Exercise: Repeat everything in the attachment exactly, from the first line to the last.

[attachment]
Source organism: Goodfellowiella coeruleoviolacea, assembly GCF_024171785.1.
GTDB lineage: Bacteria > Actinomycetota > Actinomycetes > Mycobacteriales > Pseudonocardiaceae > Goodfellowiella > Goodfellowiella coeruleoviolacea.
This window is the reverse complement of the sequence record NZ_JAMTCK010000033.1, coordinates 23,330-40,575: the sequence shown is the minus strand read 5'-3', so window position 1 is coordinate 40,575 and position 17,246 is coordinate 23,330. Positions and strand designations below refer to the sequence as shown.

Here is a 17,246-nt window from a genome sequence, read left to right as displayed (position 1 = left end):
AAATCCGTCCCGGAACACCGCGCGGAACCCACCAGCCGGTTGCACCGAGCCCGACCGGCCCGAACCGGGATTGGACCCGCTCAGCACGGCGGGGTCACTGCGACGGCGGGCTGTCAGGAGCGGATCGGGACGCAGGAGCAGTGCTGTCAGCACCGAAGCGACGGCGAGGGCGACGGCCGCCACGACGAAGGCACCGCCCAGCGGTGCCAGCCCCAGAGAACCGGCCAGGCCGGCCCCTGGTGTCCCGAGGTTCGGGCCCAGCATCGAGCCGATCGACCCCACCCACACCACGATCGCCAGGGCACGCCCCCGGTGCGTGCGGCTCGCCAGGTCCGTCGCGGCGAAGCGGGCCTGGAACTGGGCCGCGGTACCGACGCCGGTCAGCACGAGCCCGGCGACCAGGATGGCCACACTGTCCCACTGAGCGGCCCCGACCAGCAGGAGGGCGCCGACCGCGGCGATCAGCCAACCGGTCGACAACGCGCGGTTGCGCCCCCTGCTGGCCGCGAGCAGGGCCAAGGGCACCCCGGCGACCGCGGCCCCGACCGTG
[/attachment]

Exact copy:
Source organism: Goodfellowiella coeruleoviolacea, assembly GCF_024171785.1.
GTDB lineage: Bacteria > Actinomycetota > Actinomycetes > Mycobacteriales > Pseudonocardiaceae > Goodfellowiella > Goodfellowiella coeruleoviolacea.
This window is the reverse complement of the sequence record NZ_JAMTCK010000033.1, coordinates 23,330-40,575: the sequence shown is the minus strand read 5'-3', so window position 1 is coordinate 40,575 and position 17,246 is coordinate 23,330. Positions and strand designations below refer to the sequence as shown.

Here is a 17,246-nt window from a genome sequence, read left to right as displayed (position 1 = left end):
AAATCCGTCCCGGAACACCGCGCGGAACCCACCAGCCGGTTGCACCGAGCCCGACCGGCCCGAACCGGGATTGGACCCGCTCAGCACGGCGGGGTCACTGCGACGGCGGGCTGTCAGGAGCGGATCGGGACGCAGGAGCAGTGCTGTCAGCACCGAAGCGACGGCGAGGGCGACGGCCGCCACGACGAAGGCACCGCCCAGCGGTGCCAGCCCCAGAGAACCGGCCAGGCCGGCCCCTGGTGTCCCGAGGTTCGGGCCCAGCATCGAGCCGATCGACCCCACCCACACCACGATCGCCAGGGCACGCCCCCGGTGCGTGCGGCTCGCCAGGTCCGTCGCGGCGAAGCGGGCCTGGAACTGGGCCGCGGTACCGACGCCGGTCAGCACGAGCCCGGCGACCAGGATGGCCACACTGTCCCACTGAGCGGCCCCGACCAGCAGGAGGGCGCCGACCGCGGCGATCAGCCAACCGGTCGACAACGCGCGGTTGCGCCCCCTGCTGGCCGCGAGCAGGGCCAAGGGCACCCCGGCGACCGCGGCCCCGACCGTG